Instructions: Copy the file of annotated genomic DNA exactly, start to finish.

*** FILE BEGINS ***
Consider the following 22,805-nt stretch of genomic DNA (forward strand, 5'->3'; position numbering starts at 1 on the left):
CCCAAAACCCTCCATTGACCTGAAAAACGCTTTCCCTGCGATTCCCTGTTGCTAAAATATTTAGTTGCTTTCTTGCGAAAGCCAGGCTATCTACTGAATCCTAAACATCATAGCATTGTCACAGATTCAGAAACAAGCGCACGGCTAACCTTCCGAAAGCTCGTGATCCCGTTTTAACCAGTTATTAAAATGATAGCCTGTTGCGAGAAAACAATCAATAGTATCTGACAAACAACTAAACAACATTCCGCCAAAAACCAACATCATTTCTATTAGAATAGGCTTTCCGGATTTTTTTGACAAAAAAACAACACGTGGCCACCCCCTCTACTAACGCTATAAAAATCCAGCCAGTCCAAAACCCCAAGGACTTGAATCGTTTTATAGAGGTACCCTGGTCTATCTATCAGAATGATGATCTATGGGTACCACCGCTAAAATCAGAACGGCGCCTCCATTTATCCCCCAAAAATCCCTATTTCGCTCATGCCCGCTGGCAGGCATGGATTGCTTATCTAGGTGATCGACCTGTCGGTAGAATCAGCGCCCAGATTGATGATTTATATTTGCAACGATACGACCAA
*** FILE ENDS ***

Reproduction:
Consider the following 22,805-nt stretch of genomic DNA (forward strand, 5'->3'; position numbering starts at 1 on the left):
CCCAAAACCCTCCATTGACCTGAAAAACGCTTTCCCTGCGATTCCCTGTTGCTAAAATATTTAGTTGCTTTCTTGCGAAAGCCAGGCTATCTACTGAATCCTAAACATCATAGCATTGTCACAGATTCAGAAACAAGCGCACGGCTAACCTTCCGAAAGCTCGTGATCCCGTTTTAACCAGTTATTAAAATGATAGCCTGTTGCGAGAAAACAATCAATAGTATCTGACAAACAACTAAACAACATTCCGCCAAAAACCAACATCATTTCTATTAGAATAGGCTTTCCGGATTTTTTTGACAAAAAAACAACACGTGGCCACCCCCTCTACTAACGCTATAAAAATCCAGCCAGTCCAAAACCCCAAGGACTTGAATCGTTTTATAGAGGTACCCTGGTCTATCTATCAGAATGATGATCTATGGGTACCACCGCTAAAATCAGAACGGCGCCTCCATTTATCCCCCAAAAATCCCTATTTCGCTCATGCCCGCTGGCAGGCATGGATTGCTTATCTAGGTGATCGACCTGTCGGTAGAATCAGCGCCCAGATTGATGATTTATATTTGCAACGATACGACCAA